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Stanly County receives 1,500 doses of coronavirus vaccine

After inclement weather forced delays in vaccine distribution last week, the health department received two shipments of first doses this week — the 700 that were scheduled to arrive last week and 800 that were specifically allotted for this week.

The two shipments comprise the most vaccine doses the county has received in a single week since the state began distributing them to vaccine providers in late December.

The department also received 500 second doses of the vaccine this week.

First dose appointments that had to be rescheduled last Thursday and Friday were rescheduled for the same day and time this week, according to Wendy Growcock, public education specialist with the health department.

A total of 400 first dose appointments were scheduled for Thursday and Friday, Growcock said.

With all educators and school support staff eligible to receive vaccinations beginning Feb. 24, the health department — in coordination with Stanly County Schools and Stanly County Partnership for Children — was planning to vaccinate 500 teachers and childcare workers during a special clinic on Saturday. Though appointments are full, the department will reserve a small number of appointments on each first dose vaccination day for teachers and school employees.

Growcock said the majority of the department’s first dose vaccination appointments are still for people 65 and older, which comprise about 12,000 of the roughly 63,000 people living in Stanly, “but we do not have a timeline for when they will be fully vaccinated.”

The state will then expand to additional Group 3 frontline workers on March 10. That group includes law enforcement officers, manufacturing workers, grocery store clerks, restaurant workers, mail carriers, court workers, elected officials, homeless shelter staff, public health workers, social workers and public transit workers.

Growcock said the department is also still working with the Stanly County Minority Health Council to see how it can best serve historically marginalized communities.

“Equitable access to vaccines is a priority of Stanly County Health Department,” she said.

According to the latest NCDHHS data, 7,063 people in Stanly have received the first vaccine dose (11 percent of the population) while 3,795 people are fully vaccinated after receiving the second dose (6 percent of the population). The county health department has specifically administered 5,144 first doses and 2,050 second doses.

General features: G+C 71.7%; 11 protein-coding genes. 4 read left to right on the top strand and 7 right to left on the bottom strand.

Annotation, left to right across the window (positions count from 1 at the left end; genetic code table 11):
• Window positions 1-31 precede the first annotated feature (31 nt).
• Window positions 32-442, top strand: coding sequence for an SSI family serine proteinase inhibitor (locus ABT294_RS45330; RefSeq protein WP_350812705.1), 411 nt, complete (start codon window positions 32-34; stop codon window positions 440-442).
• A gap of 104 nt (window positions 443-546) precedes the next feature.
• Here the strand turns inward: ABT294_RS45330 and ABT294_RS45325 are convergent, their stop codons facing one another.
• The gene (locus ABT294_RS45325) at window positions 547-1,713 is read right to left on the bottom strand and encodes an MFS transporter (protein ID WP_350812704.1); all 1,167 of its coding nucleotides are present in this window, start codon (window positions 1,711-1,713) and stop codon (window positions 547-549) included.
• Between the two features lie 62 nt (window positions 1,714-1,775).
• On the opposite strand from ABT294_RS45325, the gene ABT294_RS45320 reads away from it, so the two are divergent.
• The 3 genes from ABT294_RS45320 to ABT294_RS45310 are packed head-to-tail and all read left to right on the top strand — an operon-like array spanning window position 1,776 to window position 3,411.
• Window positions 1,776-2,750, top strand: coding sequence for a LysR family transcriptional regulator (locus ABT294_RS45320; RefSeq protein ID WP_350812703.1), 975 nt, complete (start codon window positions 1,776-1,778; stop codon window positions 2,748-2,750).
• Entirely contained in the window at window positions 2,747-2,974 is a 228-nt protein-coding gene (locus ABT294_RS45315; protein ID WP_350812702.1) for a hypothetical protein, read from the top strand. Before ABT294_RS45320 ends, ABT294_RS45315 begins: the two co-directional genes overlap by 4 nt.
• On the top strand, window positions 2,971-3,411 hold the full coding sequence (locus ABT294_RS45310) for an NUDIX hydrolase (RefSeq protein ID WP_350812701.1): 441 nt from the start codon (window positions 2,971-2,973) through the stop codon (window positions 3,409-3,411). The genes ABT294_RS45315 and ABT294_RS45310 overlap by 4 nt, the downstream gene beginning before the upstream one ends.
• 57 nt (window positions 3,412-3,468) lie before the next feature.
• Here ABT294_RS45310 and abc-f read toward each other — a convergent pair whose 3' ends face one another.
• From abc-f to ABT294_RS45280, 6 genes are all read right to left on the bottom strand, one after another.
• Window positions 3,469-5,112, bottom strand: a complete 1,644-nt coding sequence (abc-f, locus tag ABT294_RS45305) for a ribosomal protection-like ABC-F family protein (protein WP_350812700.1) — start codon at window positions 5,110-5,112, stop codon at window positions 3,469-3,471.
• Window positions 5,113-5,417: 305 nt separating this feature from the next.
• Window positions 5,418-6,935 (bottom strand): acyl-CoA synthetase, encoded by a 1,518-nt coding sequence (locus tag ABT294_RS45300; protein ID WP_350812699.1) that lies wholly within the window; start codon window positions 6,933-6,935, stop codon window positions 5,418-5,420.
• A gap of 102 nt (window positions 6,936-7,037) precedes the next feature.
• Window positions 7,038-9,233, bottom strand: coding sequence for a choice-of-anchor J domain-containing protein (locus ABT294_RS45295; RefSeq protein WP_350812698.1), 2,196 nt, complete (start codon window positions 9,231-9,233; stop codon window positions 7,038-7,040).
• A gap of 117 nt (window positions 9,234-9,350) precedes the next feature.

The county department typically administers first doses on Thursdays and Fridays and second doses on Tuesdays and Wednesdays.
Across the state, almost 2.2 million total vaccine doses have been administered, including almost 1.4 million first doses. An estimated 12 percent of all North Carolinians have received the first vaccine dose.

Cases largely decreasing across the state 

With an additional 22 new cases reported on Thursday, the county has now had almost 6,800 total cases since last March. Though the numbers often fluctuate from day to day, it appears the numbers are declining; this time last month on Jan. 25, for example, 99 new cases were reported.

There are six people currently hospitalized, down from 26 last week, while 128 people who had COVID-19 have died.

Stanly’s rolling seven-day average positivity rate is at 10.1 percent, per the state Health and Human Services Department, which is above the state’s current overall rate of 4.5 percent.
Stanly County is now listed as orange for “substantial community spread” on the state’s color-coded county alert map created to identity the state’s hotspots. It was previously listed as red, for “critical community spread.”
With cases and hospitalizations continuing to decrease across the state, Gov. Roy Cooper on Wednesday announced easing of restrictions, including allowing a variety of businesses (restaurants, breweries/wineries, gyms, museums) to operate at 50 percent capacity beginning at 5 p.m. Friday.
The modified stay-at-home order was also lifted Friday while alcohol sales were extended from 9 p.m. to 11 p.m.
“We think this is a positive step,” Cooper said. “We are going to continue to watch the data. We’re going to put the health and safety of people first.”
Statewide, there have been more than 10 million tests conducted resulting in at least 852,981 cases. At least 1,498 people were reported hospitalized Wednesday, down from more than 3,600 last month, and 11,137 people have died.

About Chris Miller

Chris Miller has been with the SNAP since January 2019. He is a graduate of NC State and received his Master's in Journalism from the University of Maryland. He previously wrote for the Capital News Service in Annapolis, where many of his stories on immigration and culture were published in national papers via the AP wire.

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